Fun Fact: my very first job (besides dog sitting) was working as a summer camp counselor. I think I was 14 or 15, and I landed the dream job of a YMCA camp counselor with a $7.25 hourly wage. I loved it.
This week, for fun, I am working at a day camp here in Portsmouth, NH called Summer Rangers. The week is themed: World's Best Chef! John and Susan (the directors) are amazing and have created this week for the kids to tour an heirloom farm, visit restaurants in town and interview chefs, compete in a Cutthroat Kitchen competition, build their own restaurants, make and serve food, and so much more. Pretty awesome!
Anyway, we visited Tuckaway Farm in Lee, NH. We met the owner of the three generation family farm, Chuck, who is seriously right out of a fairy tale with his beard, hat, and outfit. He also happens to have graduated from an Ivy league school! The farm is also the new home to the Heirloom Harvest Project, which partners with Chef Evan Mallett (Black Trumpet) and aims to restore biodiversity to local foods, and educate the public about crops that were, before now, unheard of. Harvin is the guy running that project, and we were lucky enough to meet his two daughters, and his wife Andrea, who played guitar and sang for us during lunch under a tree! Plus, there were 3 dogs hanging around and keeping us all company. What a magical morning it was, and I felt lucky to be so welcomed by the farm.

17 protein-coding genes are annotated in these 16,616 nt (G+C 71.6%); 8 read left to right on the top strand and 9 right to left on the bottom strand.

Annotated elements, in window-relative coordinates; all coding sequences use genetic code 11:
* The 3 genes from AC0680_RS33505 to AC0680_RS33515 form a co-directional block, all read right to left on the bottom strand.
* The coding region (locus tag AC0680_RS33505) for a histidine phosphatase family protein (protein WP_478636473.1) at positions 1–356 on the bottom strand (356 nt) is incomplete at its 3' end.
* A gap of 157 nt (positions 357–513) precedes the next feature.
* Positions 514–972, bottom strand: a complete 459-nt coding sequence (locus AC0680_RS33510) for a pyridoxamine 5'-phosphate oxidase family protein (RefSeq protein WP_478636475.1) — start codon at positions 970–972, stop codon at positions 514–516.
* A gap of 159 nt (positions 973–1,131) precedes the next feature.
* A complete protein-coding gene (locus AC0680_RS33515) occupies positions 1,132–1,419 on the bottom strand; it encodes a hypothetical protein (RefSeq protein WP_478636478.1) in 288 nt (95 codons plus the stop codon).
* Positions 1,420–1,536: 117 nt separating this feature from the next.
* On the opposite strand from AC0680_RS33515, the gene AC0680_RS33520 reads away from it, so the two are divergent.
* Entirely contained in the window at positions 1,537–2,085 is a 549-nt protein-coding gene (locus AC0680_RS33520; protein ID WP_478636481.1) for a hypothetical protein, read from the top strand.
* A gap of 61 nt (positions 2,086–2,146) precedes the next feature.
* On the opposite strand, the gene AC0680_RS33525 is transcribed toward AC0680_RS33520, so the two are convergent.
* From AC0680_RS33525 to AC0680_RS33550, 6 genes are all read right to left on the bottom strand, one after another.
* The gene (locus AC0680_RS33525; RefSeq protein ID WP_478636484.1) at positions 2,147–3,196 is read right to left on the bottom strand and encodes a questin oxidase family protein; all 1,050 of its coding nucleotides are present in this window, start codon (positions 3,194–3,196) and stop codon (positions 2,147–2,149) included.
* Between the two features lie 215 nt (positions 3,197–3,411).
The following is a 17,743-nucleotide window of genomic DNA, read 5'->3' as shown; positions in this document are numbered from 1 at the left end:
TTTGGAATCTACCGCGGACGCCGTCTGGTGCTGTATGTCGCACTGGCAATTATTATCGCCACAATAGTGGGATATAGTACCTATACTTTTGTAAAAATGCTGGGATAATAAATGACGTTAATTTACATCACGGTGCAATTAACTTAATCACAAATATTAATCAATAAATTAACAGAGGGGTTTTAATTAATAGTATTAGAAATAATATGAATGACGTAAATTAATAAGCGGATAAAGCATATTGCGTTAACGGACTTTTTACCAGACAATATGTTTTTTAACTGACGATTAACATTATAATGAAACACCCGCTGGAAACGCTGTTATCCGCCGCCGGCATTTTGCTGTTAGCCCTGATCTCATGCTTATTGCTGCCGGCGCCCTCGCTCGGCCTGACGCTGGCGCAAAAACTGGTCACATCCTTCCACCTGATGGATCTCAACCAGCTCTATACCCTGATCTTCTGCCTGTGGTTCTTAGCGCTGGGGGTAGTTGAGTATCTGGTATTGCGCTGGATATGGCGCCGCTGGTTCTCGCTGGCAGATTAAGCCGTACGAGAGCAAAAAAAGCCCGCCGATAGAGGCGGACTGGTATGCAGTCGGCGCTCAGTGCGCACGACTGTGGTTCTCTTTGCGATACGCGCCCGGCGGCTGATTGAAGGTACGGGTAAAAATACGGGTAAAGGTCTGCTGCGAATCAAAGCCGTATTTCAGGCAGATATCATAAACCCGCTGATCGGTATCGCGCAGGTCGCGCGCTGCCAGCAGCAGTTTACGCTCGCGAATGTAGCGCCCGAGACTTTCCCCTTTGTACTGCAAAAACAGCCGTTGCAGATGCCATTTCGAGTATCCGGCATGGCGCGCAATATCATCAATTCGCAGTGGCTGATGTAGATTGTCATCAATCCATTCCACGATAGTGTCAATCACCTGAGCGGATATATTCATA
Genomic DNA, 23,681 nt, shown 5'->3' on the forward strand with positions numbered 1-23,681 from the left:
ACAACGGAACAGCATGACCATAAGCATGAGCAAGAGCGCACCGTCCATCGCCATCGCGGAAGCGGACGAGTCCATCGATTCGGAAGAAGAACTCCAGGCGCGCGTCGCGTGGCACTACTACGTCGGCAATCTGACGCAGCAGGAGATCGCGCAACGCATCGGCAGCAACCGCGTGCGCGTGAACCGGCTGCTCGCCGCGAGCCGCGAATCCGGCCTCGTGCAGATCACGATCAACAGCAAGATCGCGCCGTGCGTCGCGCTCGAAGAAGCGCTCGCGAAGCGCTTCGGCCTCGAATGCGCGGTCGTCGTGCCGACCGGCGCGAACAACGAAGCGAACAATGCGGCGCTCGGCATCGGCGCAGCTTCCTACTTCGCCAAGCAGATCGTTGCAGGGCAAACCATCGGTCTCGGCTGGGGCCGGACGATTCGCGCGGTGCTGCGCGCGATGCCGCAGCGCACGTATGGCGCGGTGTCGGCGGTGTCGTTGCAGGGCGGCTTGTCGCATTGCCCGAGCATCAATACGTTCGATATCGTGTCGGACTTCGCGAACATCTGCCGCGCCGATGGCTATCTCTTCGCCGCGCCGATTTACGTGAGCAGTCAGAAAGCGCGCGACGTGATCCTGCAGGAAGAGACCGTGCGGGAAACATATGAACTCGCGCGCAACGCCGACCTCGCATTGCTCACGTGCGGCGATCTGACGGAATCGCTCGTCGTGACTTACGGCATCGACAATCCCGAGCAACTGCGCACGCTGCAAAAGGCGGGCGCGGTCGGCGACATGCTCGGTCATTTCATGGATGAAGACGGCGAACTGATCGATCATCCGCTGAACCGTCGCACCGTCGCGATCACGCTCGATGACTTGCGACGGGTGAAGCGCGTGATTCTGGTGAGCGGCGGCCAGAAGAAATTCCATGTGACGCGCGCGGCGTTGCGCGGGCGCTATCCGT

I always find it so fascinating when typical garden weeds are edible, and nutrient-dense! Why don't we eat more of them? Or, why are they considered weeds versus something we plant and harvest? I didn't get that answered but while we were strolling through the rows of vegetables, including black tomatoes (really!), we were scanning for 2 types of edible weeds: purslane and lamb's quarters.
On the left: Purslane is a low-laying succulent weed with red stems and round leaves. It spreads across the ground, and its red stems and green leaves are enjoyable in salads, stir-frys, stews, pesto, or anywhere you would use greens.
On the right: Lamb's Quarters, another edible weed that we picked, identifiable by the "goosefoot shaped" leaves, which are green with a white underside. All parts of the plant are edible, and can be used in smoothies or juices, in salads, sauteed, or added to soups.
We ended up using our harvested tomatoes, cucumbers, and basil, as well as the weeds we picked, to make a delicious panzanella salad. Both purslane and lamb's quarters are extremely common up here in the northeast, and once you have your eye out for them, you will notice them everywhere! If you find some that haven't been compromised with pesticide/herbicide treatments, bring them home for some (FREE) nutritious additions to your meals!
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